By Dikembe Disembe
Former President Mwai Kibaki was recycled at University of Nairobi to give a public lecture which sounded like a Madaraka Day speech.
Long, boring, and written to only represent Kibaki’s 50 years of public service, the lecture was a long summary of ‘the good which came with Kibaki’. Yet Kibaki is also the man who moved in parliament the motion to abolish multi-partyism. Kibaki was with Mboya when sessional paper no. 65 was drafted; and this year, a truth commission found the paper a capitalist mockery of socialism. Lost in its length, depth and breadth are the very questions which members of the academia expected Kibaki to answer. Na alidinda!
Of the ten questions asked, Kibaki only directly responded to one. And even on this single question, based on personal life, Kibaki chose to vilify the questioner as using the ‘wrong logic’ to interpret life.
In his usual element, the rashness of an old man took over him, and he refused to totally engage the youthful scholars and members of faculty who interrupted normal university duties to listen to him.
On the question of writing down an autobiography, Kibaki refused to answer.
On the question of his take on media bill, Kibaki refused to answer.
On personal regrets, Kibaki refused to answer.
On six other questions, Kibaki refused to respond!
In his speech, the lecture, Kibaki refused to touch on the 2007 violence and the Grand Coalition government.
Instead, the lecture revolved around 2002 ejection of KANU, the usual pep talk on infrastructure and free primary education, a thorough assault on devolution (majimbo) at independence and now as well as other Kibaki era niceties.
But Kenyans feel the history of the country as presented by Kibaki is a woeful misrepresentation; only serving to cement the positive place mandarins of the current state apparatus want Kibaki to occupy in the consciousness of the Kenyan citizenry.
The Lecture, while part of the Kenya@50 celebrations, is turning out to be a publicity gimmick of a government used to public hype and media craze.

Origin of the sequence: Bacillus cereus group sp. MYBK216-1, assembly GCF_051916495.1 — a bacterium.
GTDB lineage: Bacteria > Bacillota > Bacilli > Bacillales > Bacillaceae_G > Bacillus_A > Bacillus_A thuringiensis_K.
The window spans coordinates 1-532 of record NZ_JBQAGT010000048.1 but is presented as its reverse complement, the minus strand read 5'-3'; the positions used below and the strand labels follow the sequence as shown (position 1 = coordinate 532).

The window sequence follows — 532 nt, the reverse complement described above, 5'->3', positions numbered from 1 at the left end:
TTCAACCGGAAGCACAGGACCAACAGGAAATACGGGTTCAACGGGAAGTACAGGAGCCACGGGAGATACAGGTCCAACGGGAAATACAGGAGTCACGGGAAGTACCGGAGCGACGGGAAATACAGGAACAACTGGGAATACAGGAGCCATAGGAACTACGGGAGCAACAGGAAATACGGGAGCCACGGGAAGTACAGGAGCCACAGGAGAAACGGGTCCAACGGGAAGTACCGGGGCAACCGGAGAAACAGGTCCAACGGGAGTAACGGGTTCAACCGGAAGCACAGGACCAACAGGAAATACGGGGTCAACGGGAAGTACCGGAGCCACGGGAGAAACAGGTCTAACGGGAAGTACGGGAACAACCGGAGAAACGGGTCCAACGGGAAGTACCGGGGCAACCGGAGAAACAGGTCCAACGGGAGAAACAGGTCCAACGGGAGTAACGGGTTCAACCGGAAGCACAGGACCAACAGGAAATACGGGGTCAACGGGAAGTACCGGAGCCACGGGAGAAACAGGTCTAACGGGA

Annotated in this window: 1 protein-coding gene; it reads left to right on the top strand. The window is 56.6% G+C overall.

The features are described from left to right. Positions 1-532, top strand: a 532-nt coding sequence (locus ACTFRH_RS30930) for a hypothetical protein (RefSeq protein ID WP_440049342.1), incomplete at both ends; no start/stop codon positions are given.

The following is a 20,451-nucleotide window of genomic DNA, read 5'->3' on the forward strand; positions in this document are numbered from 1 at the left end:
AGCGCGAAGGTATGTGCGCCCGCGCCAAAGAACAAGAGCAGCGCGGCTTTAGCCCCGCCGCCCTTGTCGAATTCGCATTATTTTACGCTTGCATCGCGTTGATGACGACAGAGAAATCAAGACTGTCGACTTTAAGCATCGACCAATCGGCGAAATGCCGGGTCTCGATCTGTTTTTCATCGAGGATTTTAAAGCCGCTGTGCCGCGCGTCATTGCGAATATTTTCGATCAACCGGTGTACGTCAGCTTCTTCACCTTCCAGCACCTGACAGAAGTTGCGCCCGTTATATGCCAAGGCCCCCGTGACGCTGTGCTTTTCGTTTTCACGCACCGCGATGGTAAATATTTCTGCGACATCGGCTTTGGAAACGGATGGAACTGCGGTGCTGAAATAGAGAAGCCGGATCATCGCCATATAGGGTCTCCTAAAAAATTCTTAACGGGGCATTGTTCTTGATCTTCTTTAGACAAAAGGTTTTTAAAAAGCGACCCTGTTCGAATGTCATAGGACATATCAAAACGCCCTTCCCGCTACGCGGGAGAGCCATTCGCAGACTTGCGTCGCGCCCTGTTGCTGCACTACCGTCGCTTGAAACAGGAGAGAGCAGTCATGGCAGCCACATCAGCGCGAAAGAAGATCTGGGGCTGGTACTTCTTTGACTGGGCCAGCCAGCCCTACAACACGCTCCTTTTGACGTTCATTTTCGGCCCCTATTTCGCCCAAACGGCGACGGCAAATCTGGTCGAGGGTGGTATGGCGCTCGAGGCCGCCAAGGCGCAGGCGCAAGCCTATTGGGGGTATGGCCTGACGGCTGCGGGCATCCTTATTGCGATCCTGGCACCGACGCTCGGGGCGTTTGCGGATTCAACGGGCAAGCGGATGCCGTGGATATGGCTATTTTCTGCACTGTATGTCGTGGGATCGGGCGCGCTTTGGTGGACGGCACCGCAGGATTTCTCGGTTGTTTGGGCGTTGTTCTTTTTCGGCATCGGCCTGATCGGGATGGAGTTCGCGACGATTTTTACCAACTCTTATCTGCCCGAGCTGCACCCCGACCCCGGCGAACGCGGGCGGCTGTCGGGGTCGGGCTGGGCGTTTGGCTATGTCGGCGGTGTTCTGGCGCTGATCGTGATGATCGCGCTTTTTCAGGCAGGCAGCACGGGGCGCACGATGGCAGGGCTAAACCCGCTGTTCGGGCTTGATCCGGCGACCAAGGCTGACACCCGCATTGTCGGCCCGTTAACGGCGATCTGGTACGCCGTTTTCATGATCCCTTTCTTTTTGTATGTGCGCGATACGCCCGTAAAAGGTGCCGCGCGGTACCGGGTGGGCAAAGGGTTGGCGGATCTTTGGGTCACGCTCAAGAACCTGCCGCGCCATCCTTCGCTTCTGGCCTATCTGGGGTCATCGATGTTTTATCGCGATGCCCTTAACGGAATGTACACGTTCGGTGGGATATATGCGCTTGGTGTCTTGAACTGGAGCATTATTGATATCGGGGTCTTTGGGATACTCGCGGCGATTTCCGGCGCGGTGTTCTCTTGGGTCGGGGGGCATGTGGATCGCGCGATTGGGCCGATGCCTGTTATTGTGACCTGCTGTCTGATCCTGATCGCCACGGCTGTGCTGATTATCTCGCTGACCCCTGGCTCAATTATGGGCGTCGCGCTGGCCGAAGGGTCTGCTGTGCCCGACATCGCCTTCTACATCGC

It puts to question why a person chosen to give a public lecture, because of his supposed experience in the period in analysis, would chose to skillfully manipulate facts to fit into dubious historical happenstances, some of which are his own creation.
Erick Kiplangat Sitonik, a Moi orphan irked by Kibaki’s lecture, posted this for his readers, mostly kalenjin youths:
KIBAKI WAS AN INSIDER IN NYAYO ERA:
Guys, i think Kibaki should be the last person to criticize the administration of Moi Government. In 1982 Kibaki single-handedly repealed a constitution to make Kenya a de Jure state (a single party dictatorship). Kibaki once said that removing kanu was like cutting a mugumo tree with a razorblade. A clear testimony that Kibaki was not only a kanu youth winger but an errant boy during the administration of Moi regime. Kibaki had served as the second in command after president Moi for ten good years. He was also the Minister for Finance, Planning and National Development. Kibaki was appointed later as the Minister for Health a port folio which he served until he resigned in December 1991 to be a lamp bearer which was beaming a dim light. Its in fact quite unfortunate for Kibaki to fail to recognize the little contribution of President Moi over the entire 24 years of his leadership. History will also judge him (Kibaki) harshly over very many corruption and other ills which was the norm of the day over his ten years as the 3rd president of the republic of Kenya.
So the Taifa Hall lecture was just but an intellectual dishonest act. I call such jubilee vibes.